Edamame is the funny sounding food chosen for this week’s 38 Power Foods blog group. I had been calling it “eda-meem” for at least a year before realizing that it’s pronounced more like “Etta Mom-eh” —eh-dah-ma-meh (e-də-‘mä-mā). This legume is as new to me as it may be to some of you. It has been in the supermarkets for some time now, but somehow it has escaped the fate of my cooking pots. Like peas, it comes in a pod, and some people eat the pod shell as well. It tastes like a cross between a pea and a lima bean, but with a firm bite. You can find edamame in the produce and frozen sections of the grocery market.
You may already know that edamame is the fresh version of a soybean, but you might be wondering, “What makes this legume so good that I should make it a part of my healthy eating habits?” Edamame, or soybeans, contain all the essential animo acids making it a great meat substitute. George Mateljan at WorldsHealthiestFoods says it is considered “meat without bones.” It’s high in protein, iron, tryptophan, omega-3’s, fiber, vitamin K, magnesium, and vitamin B2, as well as other key nutrients.
The evidence isn’t yet in regarding its cancer prevention benefits, and the downside of soy is that 90% of the soybean production in the United States is GMO (genetically modified organism), but you can find non-gmo in the market. Overall it can be intriguing new addition to the dinner table served steamed and sautéed, or added to salads or casseroles. You might really like edamame with spicy pepper and garlic, in the recipe below.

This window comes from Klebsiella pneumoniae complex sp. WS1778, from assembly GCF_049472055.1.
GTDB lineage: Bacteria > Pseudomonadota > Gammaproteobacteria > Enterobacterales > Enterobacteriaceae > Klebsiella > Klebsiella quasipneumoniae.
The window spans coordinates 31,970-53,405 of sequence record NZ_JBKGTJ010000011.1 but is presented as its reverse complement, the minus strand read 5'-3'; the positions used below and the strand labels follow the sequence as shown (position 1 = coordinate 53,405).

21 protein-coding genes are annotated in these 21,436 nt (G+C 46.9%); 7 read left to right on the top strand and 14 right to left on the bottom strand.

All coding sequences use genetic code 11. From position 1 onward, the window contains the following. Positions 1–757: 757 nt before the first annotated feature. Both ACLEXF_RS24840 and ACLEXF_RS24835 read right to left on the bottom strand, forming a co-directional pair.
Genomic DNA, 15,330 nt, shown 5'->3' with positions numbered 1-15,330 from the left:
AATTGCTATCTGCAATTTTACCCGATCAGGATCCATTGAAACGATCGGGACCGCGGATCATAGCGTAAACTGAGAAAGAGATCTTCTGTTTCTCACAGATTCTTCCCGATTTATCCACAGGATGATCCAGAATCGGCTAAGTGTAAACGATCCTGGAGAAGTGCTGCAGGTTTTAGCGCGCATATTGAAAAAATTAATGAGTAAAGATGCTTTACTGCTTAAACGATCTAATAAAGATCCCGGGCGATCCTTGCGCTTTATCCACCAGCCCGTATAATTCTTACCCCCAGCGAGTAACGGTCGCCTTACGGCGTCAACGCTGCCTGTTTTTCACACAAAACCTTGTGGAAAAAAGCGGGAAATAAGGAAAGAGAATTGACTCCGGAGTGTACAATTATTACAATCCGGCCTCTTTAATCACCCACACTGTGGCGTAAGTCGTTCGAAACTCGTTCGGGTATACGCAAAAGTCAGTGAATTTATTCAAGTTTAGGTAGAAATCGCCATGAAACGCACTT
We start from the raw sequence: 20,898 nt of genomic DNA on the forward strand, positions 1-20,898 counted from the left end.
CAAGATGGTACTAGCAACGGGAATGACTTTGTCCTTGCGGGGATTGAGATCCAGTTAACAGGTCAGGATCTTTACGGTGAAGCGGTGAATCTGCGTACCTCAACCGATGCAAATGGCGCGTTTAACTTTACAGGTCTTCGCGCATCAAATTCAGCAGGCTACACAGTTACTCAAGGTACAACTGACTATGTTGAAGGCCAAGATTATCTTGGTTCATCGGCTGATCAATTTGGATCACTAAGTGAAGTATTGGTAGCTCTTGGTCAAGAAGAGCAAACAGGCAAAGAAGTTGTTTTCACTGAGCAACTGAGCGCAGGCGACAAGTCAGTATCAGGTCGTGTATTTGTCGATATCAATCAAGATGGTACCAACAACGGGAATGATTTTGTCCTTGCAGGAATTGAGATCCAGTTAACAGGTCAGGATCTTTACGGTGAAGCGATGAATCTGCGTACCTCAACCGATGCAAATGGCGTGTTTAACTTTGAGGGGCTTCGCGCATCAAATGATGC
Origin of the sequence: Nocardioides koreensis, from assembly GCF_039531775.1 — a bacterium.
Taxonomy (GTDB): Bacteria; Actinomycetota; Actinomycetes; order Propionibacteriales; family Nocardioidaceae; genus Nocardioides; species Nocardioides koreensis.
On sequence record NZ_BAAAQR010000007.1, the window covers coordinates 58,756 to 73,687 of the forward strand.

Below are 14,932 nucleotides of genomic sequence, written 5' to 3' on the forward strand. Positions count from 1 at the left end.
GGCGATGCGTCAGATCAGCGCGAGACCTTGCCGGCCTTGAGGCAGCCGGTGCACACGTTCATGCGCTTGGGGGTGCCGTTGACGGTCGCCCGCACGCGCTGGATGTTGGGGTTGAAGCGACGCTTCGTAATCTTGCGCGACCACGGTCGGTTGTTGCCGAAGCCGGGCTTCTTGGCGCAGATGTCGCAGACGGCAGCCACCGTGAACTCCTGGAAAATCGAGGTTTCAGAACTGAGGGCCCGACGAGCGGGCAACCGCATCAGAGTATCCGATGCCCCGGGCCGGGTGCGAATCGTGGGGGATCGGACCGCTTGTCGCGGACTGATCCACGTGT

Yield: 4 servings Prep Time: 4 minutes Cook Time: 6-8 minutes
2 cups edamame, fresh or frozen
1 Tablespoon olive oil
2 teaspoons to 1 tablespoon minced garlic
¼ to ½ teaspoon cayenne pepper, (depending on your tolerance for heat)
1-½ Tablespoons lemon juice
Salt to taste
1. Place the edamame in the top portion of a double boiler and sprinkle it with ¼ teaspoon of salt, and stir it in well. Place it over the bottom portion of a double boiler filled with water about 1-1/2 inches high. Cover the boiler and cook the edamame 6-8 minutes, or until it is tender.
2. About two minutes before the legumes are ready, get out an 8-inch frying pan and heat the pan to medium high. Add the olive oil and when it is hot enough, add the garlic and cook it for 1 minute, without letting it burn. Add the cayenne and stir it in well, and then add the lemon juice and the edamame. Stir it well, check seasonings and serve it up.
Serving Suggestion: as a side dish to accompany chicken, pork or beef.
If you are a blogger and would like to take part in our group blogging about Power Foods: 150 Recipes with the 38 Healthiest Ingredients, (from the editors at Martha Stewart’s Living Magazine) we’d love to have your company. Contact: Mireya(at)myhealthyeatinghabits.com for details.
Check out what these other bloggers have cooked up! Alyce - More Time at the Table, Ansh - Spice Roots, Casey –SweetSav Jeanette - Jeanette’s Healthy Living, Martha - Simple-Nourished-Living, Minnie – The Lady 8 Home, Mireya - My Healthy Eating Habits